For example, if you wish to teach them a lesson about nature and animals, you can ask them questions like:
- Do you have any pet animals at home?
- Which is your favourite animal?
- What do animals do for us?
- Do you like playing in the parks among trees?
- How do trees help us?
3. Use Interesting Materials And Props
Children are as fond of visual aids as anyone can be. Using objects, props, and materials during your presentations can make children even more interested in your topic, which would develop their attention.
It is also important that you make sure the prop is relevant to the topic of your presentation.
For example, if your topic is Human Anatomy, you can show them a skeleton.
A classic example of this strategy was demonstrated by Bill Gates in his Ted Talk in California. He brought a box full of mosquitoes to his talk. Now, why would someone do that?
Well, the topic of his talk was the dangers of Malaria. Interesting, isn’t it?
The audience was surprised and intrigued at the same time when they heard the topic and were able to comprehend why he brought the box filled with mosquitoes.
Just as this example illustrates, this technique has a chance of working well with children too.
To get more ideas on how to have a great start to your presentation, you can refer to our article on 50 Speech Opening Lines (And How to Create Your Own).
Making The Presentation Suitable For Children
1. Add Intriguing Visual Aids
Small kids are concrete thinkers, which implies they have a hard time comprehending anything they can’t see. You’ll need more images if your audience is younger.
Images, objects, sketches, animations, and films will all aid in communicating your point. If you’re giving your presentation in person, you can also take advantage of your own body language and movement.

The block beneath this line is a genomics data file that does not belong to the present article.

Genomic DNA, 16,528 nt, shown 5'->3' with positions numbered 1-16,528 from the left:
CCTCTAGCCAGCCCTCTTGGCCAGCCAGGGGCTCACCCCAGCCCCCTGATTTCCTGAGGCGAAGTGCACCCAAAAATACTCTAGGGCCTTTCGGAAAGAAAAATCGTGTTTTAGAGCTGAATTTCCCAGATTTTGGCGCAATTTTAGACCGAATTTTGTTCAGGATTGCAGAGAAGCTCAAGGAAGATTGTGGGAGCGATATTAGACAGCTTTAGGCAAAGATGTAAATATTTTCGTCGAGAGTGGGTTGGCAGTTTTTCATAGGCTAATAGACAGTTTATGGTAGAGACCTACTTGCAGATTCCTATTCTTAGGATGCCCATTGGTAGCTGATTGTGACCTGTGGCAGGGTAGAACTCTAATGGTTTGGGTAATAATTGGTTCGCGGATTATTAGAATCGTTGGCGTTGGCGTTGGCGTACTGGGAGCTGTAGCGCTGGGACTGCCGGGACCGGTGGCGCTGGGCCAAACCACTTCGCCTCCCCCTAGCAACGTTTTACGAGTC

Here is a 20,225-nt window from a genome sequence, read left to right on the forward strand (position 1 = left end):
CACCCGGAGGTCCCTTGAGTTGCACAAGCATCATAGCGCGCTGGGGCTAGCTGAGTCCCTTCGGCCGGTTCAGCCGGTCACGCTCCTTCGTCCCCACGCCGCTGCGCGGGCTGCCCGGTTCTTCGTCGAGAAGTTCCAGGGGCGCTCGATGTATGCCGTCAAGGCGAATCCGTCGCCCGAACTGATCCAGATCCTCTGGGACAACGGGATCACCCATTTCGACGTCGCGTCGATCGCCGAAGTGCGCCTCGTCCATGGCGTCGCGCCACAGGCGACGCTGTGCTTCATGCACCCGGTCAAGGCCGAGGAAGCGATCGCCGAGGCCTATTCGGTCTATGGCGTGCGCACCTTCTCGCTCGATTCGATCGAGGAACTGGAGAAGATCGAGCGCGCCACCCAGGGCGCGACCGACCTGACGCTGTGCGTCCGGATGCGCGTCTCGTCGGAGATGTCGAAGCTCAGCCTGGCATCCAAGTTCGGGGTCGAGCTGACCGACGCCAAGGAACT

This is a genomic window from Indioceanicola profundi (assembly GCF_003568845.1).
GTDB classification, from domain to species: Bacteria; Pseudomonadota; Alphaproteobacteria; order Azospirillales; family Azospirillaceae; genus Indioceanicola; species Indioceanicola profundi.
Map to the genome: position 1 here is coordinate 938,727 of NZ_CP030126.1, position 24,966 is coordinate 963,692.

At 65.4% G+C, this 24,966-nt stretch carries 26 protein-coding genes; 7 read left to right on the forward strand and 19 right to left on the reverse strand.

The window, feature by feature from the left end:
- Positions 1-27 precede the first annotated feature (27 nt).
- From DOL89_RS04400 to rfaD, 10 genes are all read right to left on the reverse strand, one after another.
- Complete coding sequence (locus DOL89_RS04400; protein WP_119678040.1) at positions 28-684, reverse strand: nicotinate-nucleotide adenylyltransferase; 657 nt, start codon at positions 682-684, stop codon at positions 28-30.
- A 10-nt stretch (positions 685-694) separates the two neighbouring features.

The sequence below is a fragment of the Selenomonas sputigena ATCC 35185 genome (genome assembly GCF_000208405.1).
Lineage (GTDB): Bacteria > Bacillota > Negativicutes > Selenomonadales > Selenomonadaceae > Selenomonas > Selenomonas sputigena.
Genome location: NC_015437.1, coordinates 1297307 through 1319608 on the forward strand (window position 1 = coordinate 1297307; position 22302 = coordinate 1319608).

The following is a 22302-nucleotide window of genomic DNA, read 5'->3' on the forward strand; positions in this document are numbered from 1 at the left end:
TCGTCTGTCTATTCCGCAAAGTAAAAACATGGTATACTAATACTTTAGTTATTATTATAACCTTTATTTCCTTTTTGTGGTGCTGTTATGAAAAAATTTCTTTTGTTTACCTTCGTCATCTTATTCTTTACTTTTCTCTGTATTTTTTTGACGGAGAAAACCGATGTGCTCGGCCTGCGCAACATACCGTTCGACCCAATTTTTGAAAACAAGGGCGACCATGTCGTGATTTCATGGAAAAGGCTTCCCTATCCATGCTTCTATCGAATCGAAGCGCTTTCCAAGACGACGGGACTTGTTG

Be a little more colorful than professional when giving a slide presentation.
Use jokes and well-known cartoon characters, and feel free to animate your slides to add to the presentation’s enthusiasm.
Remember to not overlook things like backgrounds, fonts, and colors. These design components can transform an uninteresting presentation into something that draws children’s attention and interests them in a topic.
Downloading templates from sites like slidesgo might uplift your presentation designs and make them visually appealing.
Here are a few templates that can be suitable for children and grab their attention.
2. Add Games, Quizzes, and Polls
What student, regardless of age, does not enjoy a nice game, challenge, or competition?
Including a mini-game in a presentation breaks up the monotony of a lecture and encourages the young learners to consider the lessons critically to help their team win.
Basic instructional games come in a variety of variations and adaptations. Pictionary, Jeopardy, Charades, Hangman, and Bingo are examples of games that teachers can modify to their requirements.
These apps assist teachers in customizing their own games by allowing them to add their own questions, information, and materials for individuals, small groups, or the entire class to participate in.